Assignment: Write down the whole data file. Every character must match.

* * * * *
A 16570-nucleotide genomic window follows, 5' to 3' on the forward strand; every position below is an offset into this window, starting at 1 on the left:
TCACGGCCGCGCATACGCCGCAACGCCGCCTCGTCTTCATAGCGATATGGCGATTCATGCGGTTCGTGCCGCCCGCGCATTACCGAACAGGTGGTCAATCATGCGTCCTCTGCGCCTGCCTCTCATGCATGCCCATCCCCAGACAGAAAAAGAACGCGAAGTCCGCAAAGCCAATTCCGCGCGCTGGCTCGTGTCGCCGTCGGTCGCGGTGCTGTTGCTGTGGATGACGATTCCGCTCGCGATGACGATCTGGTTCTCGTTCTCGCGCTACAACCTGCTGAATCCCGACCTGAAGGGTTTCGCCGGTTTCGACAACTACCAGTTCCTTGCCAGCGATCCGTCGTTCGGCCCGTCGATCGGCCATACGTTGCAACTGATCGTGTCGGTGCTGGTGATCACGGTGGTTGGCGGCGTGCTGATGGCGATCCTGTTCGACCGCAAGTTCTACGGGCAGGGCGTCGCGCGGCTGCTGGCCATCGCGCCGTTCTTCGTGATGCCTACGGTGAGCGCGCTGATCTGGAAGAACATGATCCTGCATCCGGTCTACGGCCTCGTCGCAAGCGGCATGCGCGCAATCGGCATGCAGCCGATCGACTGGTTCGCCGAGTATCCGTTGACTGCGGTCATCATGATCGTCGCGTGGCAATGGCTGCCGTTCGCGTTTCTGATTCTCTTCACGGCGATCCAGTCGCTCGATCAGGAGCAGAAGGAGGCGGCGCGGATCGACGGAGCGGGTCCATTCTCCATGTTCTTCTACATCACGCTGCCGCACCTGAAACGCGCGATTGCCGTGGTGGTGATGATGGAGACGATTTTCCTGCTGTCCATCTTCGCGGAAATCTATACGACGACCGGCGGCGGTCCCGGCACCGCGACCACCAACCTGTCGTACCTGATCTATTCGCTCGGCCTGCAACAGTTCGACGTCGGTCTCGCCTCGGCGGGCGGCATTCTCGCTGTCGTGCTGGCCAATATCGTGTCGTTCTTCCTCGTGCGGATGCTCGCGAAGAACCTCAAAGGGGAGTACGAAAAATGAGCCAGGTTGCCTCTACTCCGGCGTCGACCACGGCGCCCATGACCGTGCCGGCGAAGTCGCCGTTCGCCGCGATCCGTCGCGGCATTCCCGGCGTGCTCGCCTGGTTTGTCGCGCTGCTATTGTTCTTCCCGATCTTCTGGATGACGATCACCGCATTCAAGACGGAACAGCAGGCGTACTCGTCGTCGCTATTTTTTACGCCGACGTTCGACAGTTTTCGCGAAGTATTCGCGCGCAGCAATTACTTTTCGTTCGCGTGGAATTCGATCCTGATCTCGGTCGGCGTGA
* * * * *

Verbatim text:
A 16570-nucleotide genomic window follows, 5' to 3' on the forward strand; every position below is an offset into this window, starting at 1 on the left:
TCACGGCCGCGCATACGCCGCAACGCCGCCTCGTCTTCATAGCGATATGGCGATTCATGCGGTTCGTGCCGCCCGCGCATTACCGAACAGGTGGTCAATCATGCGTCCTCTGCGCCTGCCTCTCATGCATGCCCATCCCCAGACAGAAAAAGAACGCGAAGTCCGCAAAGCCAATTCCGCGCGCTGGCTCGTGTCGCCGTCGGTCGCGGTGCTGTTGCTGTGGATGACGATTCCGCTCGCGATGACGATCTGGTTCTCGTTCTCGCGCTACAACCTGCTGAATCCCGACCTGAAGGGTTTCGCCGGTTTCGACAACTACCAGTTCCTTGCCAGCGATCCGTCGTTCGGCCCGTCGATCGGCCATACGTTGCAACTGATCGTGTCGGTGCTGGTGATCACGGTGGTTGGCGGCGTGCTGATGGCGATCCTGTTCGACCGCAAGTTCTACGGGCAGGGCGTCGCGCGGCTGCTGGCCATCGCGCCGTTCTTCGTGATGCCTACGGTGAGCGCGCTGATCTGGAAGAACATGATCCTGCATCCGGTCTACGGCCTCGTCGCAAGCGGCATGCGCGCAATCGGCATGCAGCCGATCGACTGGTTCGCCGAGTATCCGTTGACTGCGGTCATCATGATCGTCGCGTGGCAATGGCTGCCGTTCGCGTTTCTGATTCTCTTCACGGCGATCCAGTCGCTCGATCAGGAGCAGAAGGAGGCGGCGCGGATCGACGGAGCGGGTCCATTCTCCATGTTCTTCTACATCACGCTGCCGCACCTGAAACGCGCGATTGCCGTGGTGGTGATGATGGAGACGATTTTCCTGCTGTCCATCTTCGCGGAAATCTATACGACGACCGGCGGCGGTCCCGGCACCGCGACCACCAACCTGTCGTACCTGATCTATTCGCTCGGCCTGCAACAGTTCGACGTCGGTCTCGCCTCGGCGGGCGGCATTCTCGCTGTCGTGCTGGCCAATATCGTGTCGTTCTTCCTCGTGCGGATGCTCGCGAAGAACCTCAAAGGGGAGTACGAAAAATGAGCCAGGTTGCCTCTACTCCGGCGTCGACCACGGCGCCCATGACCGTGCCGGCGAAGTCGCCGTTCGCCGCGATCCGTCGCGGCATTCCCGGCGTGCTCGCCTGGTTTGTCGCGCTGCTATTGTTCTTCCCGATCTTCTGGATGACGATCACCGCATTCAAGACGGAACAGCAGGCGTACTCGTCGTCGCTATTTTTTACGCCGACGTTCGACAGTTTTCGCGAAGTATTCGCGCGCAGCAATTACTTTTCGTTCGCGTGGAATTCGATCCTGATCTCGGTCGGCGTGA